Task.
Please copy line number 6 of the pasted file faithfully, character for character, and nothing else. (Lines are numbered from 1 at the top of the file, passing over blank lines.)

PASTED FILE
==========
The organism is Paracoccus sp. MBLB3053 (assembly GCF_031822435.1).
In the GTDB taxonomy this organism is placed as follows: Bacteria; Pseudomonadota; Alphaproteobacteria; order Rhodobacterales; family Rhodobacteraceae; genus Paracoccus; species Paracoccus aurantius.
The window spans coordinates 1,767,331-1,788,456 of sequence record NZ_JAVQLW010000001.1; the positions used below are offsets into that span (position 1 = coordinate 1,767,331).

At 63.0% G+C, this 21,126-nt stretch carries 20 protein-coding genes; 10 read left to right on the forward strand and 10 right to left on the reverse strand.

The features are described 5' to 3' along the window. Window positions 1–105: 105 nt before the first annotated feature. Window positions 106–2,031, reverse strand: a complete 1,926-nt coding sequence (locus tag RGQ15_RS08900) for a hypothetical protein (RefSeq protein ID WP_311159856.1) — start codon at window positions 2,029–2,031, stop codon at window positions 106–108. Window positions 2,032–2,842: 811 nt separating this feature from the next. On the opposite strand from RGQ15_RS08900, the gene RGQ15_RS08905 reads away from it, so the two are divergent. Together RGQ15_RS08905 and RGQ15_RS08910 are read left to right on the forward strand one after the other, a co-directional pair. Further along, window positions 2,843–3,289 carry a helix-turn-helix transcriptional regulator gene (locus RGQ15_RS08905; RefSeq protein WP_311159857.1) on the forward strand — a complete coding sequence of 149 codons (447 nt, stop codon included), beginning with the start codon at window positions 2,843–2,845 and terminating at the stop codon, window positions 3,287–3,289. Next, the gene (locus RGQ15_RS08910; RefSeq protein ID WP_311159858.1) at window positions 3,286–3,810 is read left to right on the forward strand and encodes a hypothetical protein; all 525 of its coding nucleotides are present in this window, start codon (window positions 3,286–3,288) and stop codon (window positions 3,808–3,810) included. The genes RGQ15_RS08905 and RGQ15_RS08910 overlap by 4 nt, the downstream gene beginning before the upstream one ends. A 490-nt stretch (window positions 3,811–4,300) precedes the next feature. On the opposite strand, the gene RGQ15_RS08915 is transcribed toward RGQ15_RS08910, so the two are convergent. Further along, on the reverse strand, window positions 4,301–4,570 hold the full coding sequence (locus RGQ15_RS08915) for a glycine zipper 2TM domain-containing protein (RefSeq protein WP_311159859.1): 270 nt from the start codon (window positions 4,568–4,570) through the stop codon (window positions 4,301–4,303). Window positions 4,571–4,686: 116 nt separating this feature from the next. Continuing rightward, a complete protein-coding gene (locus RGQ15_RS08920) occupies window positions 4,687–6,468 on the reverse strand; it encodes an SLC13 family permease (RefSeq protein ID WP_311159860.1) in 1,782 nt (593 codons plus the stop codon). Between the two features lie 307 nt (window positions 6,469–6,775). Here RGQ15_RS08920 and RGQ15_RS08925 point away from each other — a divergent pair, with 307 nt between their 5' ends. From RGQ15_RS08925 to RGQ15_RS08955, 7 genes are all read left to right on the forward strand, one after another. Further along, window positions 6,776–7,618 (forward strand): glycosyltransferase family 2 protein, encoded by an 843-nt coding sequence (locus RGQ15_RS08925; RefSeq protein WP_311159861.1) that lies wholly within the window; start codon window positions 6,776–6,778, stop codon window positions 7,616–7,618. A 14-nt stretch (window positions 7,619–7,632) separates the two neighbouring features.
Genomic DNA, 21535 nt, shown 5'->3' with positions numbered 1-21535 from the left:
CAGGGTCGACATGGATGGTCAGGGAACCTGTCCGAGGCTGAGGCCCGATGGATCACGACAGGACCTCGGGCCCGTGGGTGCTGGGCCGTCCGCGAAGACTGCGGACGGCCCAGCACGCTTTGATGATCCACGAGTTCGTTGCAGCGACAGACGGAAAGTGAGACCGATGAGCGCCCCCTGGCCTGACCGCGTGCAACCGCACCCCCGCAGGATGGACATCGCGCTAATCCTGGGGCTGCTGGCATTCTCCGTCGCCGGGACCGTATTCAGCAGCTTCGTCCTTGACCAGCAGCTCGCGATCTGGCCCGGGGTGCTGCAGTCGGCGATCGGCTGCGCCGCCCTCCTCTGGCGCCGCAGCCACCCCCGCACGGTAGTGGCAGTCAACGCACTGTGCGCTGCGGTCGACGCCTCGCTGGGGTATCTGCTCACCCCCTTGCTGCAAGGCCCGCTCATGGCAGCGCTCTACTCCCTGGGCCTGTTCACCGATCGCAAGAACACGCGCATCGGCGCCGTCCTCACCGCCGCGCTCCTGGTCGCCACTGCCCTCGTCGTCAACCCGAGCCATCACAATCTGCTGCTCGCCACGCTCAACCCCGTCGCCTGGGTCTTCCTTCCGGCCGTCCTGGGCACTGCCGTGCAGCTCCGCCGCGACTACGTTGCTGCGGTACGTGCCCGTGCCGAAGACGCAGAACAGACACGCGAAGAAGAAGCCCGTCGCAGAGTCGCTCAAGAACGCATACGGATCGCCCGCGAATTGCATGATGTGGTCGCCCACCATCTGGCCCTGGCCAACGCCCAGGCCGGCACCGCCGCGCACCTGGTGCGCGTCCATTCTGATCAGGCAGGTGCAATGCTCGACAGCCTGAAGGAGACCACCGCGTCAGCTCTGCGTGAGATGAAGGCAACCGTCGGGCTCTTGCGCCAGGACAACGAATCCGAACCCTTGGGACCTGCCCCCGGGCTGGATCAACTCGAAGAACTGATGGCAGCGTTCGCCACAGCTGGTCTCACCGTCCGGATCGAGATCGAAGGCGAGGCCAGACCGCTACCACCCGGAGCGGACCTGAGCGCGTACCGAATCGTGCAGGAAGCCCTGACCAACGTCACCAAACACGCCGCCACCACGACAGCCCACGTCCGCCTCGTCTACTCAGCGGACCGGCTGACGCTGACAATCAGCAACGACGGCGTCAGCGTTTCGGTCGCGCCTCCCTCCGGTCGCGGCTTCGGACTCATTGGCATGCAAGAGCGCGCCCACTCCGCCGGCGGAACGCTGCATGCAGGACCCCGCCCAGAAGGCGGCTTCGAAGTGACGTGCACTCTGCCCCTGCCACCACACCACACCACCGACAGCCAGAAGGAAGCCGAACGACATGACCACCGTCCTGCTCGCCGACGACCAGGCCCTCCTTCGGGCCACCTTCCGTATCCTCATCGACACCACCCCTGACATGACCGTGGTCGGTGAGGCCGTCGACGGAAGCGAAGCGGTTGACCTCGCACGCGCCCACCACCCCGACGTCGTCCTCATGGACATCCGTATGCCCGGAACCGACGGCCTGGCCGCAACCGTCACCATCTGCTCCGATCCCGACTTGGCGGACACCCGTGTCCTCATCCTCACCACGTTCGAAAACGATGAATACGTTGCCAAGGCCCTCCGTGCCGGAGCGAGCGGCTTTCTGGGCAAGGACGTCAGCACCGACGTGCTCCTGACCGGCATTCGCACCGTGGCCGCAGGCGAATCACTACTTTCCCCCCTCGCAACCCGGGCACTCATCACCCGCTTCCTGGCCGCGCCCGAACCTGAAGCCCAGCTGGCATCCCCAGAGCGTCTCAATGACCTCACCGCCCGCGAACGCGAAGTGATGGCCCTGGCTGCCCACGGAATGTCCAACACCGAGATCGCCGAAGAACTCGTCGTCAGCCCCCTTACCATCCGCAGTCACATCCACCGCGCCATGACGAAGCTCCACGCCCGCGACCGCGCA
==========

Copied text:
Genomic DNA, 21535 nt, shown 5'->3' with positions numbered 1-21535 from the left: